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Court Clears Way for California Net Neutrality Law

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(Image credit: Witthaya Prasongsin via Getty Images)

A California judge will allow the state's net neutrality law to go into effect, according to multiple reports on the ruling, which was handed down from the bench following oral argument Tuesday (Feb. 23).

The Biden Department of Justice had dropped its participation in a challenge to the law--the enforcement of which was held in abeyance until the legal challenge was resolved--but ISPs continued to press their case.

Also Read: OTI Says DOJ Should Drop California Net Neutrality Law Challenge

The government had been seeking a preliminary injunction to block California from being able to enforce the law. ACA Connects and other ISP organizations had filed motions to put the California law on hold.

ISPs had argued that California's adoption of rules was preempted by the FCC's decision to roll back its rules against blocking, throttling and paid prioritization, which had prompted California to similar new rules of its own to fill that regulatory void. The new law was put on hold pending the outcome of the legal case, which District Judge John A. Mendez rendered.

Also Read: Comcast CEO Roberts Seeks More ‘Permanent’ Footing for Net Neutrality Laws

"I don’t think that most of the attorneys in the case expected a ruling from the bench today," said Andrew Jay Schwartzman, senior counselor at the Benton Institute for Broadband & Society, which was one of the amici curiae in the case. "This is a huge victory for net neutrality, and bodes well for other states that have adopted net neutrality requirements," he said.

"It became clear during the hearing that Judge Mendez understood that arguments contending that California is precluded from enforcing its own net neutrality requirements could not surmount the heavy burden of showing clear Congressional intent to preclude states from enforcing their own net neutrality requirements in the face of the Trump-era FCC’s decision declaring a policy of 'non-regulation.'"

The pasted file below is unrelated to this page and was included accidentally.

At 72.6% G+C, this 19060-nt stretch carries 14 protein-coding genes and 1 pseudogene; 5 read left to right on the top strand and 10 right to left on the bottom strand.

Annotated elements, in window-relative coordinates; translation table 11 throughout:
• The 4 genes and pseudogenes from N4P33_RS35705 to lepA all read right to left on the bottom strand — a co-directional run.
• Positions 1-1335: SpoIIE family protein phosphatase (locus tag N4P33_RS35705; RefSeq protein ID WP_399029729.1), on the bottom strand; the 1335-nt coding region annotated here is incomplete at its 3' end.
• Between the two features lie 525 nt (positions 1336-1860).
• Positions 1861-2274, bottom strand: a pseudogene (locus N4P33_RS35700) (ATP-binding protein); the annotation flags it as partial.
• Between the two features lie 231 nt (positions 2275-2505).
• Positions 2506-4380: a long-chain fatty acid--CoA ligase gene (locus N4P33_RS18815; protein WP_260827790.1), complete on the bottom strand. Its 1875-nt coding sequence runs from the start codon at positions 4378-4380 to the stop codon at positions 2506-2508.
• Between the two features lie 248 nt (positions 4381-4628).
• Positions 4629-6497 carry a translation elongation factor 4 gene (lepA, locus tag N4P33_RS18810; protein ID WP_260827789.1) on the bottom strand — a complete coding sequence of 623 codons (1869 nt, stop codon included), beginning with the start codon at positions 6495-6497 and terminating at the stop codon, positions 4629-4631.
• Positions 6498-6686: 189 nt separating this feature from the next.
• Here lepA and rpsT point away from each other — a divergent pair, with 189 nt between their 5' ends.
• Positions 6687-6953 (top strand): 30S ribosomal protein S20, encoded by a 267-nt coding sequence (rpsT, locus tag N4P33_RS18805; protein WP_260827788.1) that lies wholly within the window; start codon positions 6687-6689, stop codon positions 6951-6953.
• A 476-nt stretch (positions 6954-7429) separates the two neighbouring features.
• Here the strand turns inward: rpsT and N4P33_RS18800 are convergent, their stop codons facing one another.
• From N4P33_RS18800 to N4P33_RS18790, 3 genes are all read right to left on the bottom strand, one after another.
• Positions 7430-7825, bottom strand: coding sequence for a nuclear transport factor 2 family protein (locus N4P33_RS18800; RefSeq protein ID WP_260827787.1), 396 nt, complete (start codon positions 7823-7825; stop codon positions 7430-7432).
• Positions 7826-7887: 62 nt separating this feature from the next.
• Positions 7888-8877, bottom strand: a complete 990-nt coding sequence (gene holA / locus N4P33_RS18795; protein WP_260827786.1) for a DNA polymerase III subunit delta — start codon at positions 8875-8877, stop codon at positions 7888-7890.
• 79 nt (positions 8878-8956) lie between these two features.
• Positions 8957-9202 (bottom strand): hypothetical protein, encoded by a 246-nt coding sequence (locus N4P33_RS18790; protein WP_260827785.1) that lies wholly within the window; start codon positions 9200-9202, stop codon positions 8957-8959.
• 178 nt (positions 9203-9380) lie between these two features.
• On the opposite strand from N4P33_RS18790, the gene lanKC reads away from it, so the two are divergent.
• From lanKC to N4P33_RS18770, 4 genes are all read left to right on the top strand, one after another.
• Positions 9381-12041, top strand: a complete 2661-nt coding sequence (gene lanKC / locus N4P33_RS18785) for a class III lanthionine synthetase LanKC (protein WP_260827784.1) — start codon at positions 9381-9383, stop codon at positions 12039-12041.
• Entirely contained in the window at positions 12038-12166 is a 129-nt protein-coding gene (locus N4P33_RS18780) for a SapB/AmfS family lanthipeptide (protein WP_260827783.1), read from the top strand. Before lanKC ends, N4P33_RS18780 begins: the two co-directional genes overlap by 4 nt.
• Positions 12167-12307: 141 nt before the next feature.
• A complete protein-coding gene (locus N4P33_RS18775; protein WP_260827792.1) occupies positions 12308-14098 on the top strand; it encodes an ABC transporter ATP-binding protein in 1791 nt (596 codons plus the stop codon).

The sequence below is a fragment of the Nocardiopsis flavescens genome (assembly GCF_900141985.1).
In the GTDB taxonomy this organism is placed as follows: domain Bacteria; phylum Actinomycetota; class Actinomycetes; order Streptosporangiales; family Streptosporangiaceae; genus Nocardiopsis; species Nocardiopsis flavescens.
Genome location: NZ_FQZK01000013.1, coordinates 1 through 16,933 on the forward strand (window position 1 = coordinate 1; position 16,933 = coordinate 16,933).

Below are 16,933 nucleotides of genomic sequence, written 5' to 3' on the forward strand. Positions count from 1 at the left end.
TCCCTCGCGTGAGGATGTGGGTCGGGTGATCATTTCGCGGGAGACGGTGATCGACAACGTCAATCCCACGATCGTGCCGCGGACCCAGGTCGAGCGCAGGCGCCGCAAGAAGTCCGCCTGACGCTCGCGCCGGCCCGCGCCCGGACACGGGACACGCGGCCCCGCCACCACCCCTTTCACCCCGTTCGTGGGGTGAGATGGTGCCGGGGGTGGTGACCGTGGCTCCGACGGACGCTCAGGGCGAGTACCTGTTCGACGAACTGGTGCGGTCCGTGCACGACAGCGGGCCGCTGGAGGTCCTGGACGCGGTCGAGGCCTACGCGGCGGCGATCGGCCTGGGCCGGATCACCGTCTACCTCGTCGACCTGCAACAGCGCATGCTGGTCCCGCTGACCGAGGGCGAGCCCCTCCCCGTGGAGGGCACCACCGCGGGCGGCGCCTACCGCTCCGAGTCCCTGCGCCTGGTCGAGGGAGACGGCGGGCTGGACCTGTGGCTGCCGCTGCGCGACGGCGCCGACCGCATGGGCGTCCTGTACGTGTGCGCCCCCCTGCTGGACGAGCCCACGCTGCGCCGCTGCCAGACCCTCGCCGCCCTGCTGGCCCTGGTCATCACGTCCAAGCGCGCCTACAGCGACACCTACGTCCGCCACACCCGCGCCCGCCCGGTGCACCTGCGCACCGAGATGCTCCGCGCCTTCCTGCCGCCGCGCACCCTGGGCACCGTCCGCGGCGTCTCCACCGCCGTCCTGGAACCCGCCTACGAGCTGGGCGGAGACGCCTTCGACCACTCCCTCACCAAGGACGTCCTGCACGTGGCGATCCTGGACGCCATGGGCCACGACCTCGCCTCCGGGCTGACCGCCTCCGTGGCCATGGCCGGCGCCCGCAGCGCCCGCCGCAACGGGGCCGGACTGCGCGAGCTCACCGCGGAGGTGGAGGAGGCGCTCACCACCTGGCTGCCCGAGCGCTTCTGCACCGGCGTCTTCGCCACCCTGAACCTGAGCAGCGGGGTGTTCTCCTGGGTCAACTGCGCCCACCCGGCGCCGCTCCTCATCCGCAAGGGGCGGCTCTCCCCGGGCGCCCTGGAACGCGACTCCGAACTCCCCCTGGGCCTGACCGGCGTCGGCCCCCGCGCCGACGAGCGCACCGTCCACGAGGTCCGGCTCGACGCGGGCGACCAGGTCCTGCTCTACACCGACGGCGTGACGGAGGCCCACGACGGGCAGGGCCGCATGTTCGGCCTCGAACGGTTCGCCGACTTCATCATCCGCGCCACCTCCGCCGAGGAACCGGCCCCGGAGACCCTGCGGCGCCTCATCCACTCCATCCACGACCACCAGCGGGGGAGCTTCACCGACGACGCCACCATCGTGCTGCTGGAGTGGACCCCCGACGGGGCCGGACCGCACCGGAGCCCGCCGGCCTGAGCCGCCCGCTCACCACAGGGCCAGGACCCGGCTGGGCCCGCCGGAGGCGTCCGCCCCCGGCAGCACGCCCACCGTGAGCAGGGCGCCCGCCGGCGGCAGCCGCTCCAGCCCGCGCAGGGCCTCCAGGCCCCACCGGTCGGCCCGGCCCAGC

The FCC is expected ultimately to reverse that decision once it has a majority, unless a Democratic Congress beats it to the punch with national legislation clarifying the FCC's internet regulatory authority.

The California law was passed in 2018, but its implementation was stayed pending the ultimate legal determination on the FCC's Restoring Internet Freedom Order eliminating the rules--federal appeals court upheld the majority of the decision (Oct. 1, 2019)--as well as of various motions in the California district court.

Contributing editor John Eggerton has been an editor and/or writer on media regulation, legislation and policy for over four decades, including covering the FCC, FTC, Congress, the major media trade associations, and the federal courts. In addition to Multichannel News and Broadcasting + Cable, his work has appeared in Radio World, TV Technology, TV Fax, This Week in Consumer Electronics, Variety and the Encyclopedia Britannica.